Five Key HR Policies
We start with this question: Why have employment policies at all? Employment relationships in most places are “at will” by default, so employers may discipline and discharge employees as they see fit. As long as obvious laws aren’t broken (e.g., race discrimination), employers have latitude in shaping their workforces, so why be hamstrung by policies that might be honored more in the breach than by compliance?
Those are rhetorical questions, of course. Employment and Human Resources policies are useful
for many reasons, not least in that they publicize the employer's expectations, and thereby advance the employer’s objectives.
While HR policies are important, rightsizing is equally so. A 100-page “handbook” might establish more rules and set more expectations than anyone would pay close attention to. It is a mistake, usually, to simply copy en masse from another organization’s policies. Better to choose what’s meaningful for your workplace and stop there.
With that in mind, here are five HR policies that a church or other religious organization should have and should update as
needed. We consider them key for ministries because they are useful for any size workforce and because they are particularly important should employment litigation arise.
The parameters defining unlawful workplace harassment have always been fuzzy. Unwelcome attention is prohibited, but only if it rises to the level of being severe or pervasive. Hugging can get you in trouble. Today the lines are even more blurry. Because the media is reluctant in reporting on harassment stories to opine whether the alleged behavior crossed a legal line, they casually use the buzz phrase “sexual misconduct” without defining what that means.
Although the line separating acceptable attention and impermissible harassment is thin, having a written policy is a key defense to harassment claims. In many instances, evidence that the employer has an anti-harassment policy and the alleged victim failed to use it can provide a complete defense to liability. An effective anti-harassment policy should include guidance on what type of conduct is prohibited and spell out the procedure employees who experience or observe harassment should follow. A written anti-harassment policy is one that no employer should be without.
Conduct and discipline
As noted above,
establishing workplace expectations advances an employer’s aims. Workers know what is expected of them and they (hopefully) oblige. Policies (or codes of conduct) should spell out the important expectations, such as honesty, attendance, punctuality, collaboration, and the like. For religious groups, expectations may and should include lifestyle standards congruent with church orthodoxy and scriptural or canonical beliefs. Correspondingly, the policies should be clear about the consequences of failure to satisfy expectations and standards, including discipline. Progressive discipline policies help ensure that the employer will impose discipline methodically and uniformly, although these policies should provide latitude for imposing discipline that fits individual circumstances.
No religious organization wants illegal conduct taking place under its figurative nose that nonetheless escapes detection. If and when the wrongdoing eventually comes to light, the consequences can cripple a ministry. Yet, workers are naturally uncertain what to do if they suspect wrongdoing, especially wrongdoing by a superior. Many will hesitate even if conscience tells them to speak out if high level personnel are implicated in fraudulent activity, unethical behavior, or unlawful conduct. Policies encouraging workers to report concerns and spelling out safe ways to do so are the way to combat uncertainty and hesitation. In addition, policies condemning inappropriate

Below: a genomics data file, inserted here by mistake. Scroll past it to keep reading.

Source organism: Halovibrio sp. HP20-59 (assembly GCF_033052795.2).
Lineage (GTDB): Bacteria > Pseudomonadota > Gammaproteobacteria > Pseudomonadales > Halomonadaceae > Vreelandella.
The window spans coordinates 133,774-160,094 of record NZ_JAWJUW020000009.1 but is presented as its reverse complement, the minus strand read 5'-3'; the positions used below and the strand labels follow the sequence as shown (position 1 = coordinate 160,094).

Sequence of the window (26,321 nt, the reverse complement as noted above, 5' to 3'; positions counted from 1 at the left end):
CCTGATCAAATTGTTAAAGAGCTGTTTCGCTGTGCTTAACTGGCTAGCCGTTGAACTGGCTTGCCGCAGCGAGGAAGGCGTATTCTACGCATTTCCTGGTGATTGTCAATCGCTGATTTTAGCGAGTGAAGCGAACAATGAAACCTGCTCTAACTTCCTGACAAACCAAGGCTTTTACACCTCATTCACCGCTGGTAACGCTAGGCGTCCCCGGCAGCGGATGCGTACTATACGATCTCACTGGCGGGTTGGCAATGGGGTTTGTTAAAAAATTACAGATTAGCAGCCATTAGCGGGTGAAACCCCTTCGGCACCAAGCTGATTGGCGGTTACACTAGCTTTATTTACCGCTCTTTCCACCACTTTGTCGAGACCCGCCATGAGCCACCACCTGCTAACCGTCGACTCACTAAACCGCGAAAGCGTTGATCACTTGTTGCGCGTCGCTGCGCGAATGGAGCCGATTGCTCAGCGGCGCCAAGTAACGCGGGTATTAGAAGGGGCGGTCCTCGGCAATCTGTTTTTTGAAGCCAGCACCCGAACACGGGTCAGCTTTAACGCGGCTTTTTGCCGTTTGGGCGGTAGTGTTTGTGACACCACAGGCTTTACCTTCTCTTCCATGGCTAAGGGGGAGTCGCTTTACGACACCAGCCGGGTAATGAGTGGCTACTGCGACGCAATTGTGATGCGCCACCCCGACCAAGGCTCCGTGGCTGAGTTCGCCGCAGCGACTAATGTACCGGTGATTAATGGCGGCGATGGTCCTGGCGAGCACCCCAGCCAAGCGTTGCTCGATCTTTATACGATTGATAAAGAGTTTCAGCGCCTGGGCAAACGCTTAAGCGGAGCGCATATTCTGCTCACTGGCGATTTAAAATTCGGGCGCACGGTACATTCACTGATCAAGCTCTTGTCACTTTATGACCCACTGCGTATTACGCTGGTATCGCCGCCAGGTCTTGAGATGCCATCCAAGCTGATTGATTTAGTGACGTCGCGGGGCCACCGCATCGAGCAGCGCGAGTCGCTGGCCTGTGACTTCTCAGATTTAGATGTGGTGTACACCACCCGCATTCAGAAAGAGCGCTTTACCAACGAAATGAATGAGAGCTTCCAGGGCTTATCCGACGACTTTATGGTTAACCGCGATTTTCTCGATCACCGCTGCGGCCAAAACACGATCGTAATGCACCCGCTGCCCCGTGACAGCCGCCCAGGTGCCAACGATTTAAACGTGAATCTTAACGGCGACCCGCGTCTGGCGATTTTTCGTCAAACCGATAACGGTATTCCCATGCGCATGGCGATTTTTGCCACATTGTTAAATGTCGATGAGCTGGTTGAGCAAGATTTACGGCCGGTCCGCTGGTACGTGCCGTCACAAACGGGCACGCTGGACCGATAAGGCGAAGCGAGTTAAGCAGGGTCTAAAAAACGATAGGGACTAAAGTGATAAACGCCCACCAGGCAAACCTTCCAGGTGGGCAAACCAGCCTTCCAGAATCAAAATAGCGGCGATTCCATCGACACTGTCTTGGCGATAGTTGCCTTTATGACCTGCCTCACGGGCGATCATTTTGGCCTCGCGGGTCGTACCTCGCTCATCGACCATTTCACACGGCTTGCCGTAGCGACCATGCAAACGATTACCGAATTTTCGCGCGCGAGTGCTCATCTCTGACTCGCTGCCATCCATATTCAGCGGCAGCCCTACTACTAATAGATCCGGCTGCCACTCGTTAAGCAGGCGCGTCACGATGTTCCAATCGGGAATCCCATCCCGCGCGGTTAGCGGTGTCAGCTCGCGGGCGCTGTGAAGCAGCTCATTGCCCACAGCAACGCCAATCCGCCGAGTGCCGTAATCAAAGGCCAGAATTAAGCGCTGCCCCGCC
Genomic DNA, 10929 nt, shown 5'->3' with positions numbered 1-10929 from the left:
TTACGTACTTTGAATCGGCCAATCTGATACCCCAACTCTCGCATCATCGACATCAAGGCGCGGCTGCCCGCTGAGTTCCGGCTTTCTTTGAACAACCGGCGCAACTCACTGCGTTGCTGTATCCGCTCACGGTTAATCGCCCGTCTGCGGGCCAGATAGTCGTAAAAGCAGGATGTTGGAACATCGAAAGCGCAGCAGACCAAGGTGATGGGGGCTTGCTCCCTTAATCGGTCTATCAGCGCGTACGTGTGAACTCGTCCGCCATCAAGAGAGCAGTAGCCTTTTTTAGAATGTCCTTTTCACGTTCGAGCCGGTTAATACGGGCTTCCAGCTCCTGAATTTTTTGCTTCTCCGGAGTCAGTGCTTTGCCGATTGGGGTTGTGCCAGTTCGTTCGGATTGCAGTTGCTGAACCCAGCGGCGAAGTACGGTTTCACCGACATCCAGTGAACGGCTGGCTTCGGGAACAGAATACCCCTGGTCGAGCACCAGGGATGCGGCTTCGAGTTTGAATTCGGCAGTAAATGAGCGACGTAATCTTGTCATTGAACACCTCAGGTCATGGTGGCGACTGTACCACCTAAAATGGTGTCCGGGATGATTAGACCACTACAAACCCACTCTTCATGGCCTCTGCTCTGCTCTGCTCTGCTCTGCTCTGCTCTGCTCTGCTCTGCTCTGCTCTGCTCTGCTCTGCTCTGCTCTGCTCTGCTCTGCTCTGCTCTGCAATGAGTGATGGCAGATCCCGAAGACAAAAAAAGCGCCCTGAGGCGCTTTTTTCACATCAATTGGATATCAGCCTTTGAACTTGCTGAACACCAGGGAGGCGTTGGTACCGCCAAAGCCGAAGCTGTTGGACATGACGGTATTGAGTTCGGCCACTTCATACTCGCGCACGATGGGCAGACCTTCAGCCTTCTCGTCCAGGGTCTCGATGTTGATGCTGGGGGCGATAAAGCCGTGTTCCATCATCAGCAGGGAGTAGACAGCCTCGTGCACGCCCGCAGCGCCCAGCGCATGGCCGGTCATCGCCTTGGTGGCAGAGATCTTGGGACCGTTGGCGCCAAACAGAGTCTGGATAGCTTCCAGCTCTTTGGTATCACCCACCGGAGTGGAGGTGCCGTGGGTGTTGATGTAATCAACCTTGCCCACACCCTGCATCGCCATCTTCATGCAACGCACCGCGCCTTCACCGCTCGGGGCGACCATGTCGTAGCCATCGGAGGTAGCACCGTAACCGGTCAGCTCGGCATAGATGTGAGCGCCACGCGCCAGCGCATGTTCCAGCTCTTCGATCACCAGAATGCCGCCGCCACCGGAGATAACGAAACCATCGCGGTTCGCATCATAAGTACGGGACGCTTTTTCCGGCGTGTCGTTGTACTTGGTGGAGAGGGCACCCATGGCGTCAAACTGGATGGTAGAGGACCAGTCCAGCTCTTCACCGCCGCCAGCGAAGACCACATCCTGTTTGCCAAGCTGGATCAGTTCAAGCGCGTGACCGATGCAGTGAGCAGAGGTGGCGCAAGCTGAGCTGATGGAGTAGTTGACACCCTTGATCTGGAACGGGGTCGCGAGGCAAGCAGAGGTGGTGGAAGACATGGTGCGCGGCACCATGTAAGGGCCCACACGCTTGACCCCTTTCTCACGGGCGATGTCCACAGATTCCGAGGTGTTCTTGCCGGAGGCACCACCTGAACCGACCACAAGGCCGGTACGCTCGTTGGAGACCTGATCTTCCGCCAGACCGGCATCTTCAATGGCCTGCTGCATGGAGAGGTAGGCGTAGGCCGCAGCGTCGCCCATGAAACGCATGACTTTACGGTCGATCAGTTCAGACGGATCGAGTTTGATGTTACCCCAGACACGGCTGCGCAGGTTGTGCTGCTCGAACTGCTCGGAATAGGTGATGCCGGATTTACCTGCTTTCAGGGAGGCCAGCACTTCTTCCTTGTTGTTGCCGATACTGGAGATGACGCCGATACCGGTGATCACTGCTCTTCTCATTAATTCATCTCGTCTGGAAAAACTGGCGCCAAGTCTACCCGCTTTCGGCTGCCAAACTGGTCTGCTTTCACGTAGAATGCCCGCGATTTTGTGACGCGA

conduct such as fraud help foster a workplace culture that values and embraces transparency and compliance.
Being clear about when employees are expected to be around is critical. Most employees are keen to whether an employer is being “fair” (i.e., consistent) in allowing workers time off, whether paid or unpaid. Vacation and paid time off policies let employees know the benefits they’re entitled to and how they can use them. Many religious organizations have both full-time and part-time positions, and a well written leave policy will clarify what workers are entitled to paid time off.
In our April newsletter we discussed wage and hour law and noted that most employers must comply with minimum wage and overtime pay requirements. Underpaying presents sizable risks if it is systemic, including the risk of class action lawsuits. Mitigating those risks requires properly classifying workers. Fundamentally, employers need to distinguish between employees, on the one hand, and volunteers or independent contractors on the other. Employees need to further be categorized as exempt or not exempt. Special rules apply to clergy. Finally, expectations whether a worker is a part-time employee or a full-time one should be clear.
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We do not suggest in highlighting the above policies that other policies are dispensable. State laws, staff size, and other factors will determine the scope of any employer's employment policies. In addition, certain practices and procedures will be of significant importance to religious organizations. For example, although the costs may constrain the smallest organizations, it is prudent for churches, schools, and other institutions to conduct background checks on staff members who regularly interact with the elderly, teens, or young children.
Please let us know if you have any questions about this information.
This summary is provided as an informational tool. It is not intended to be and should not be considered legal advice, and receipt of this information does not establish an attorney-client relationship.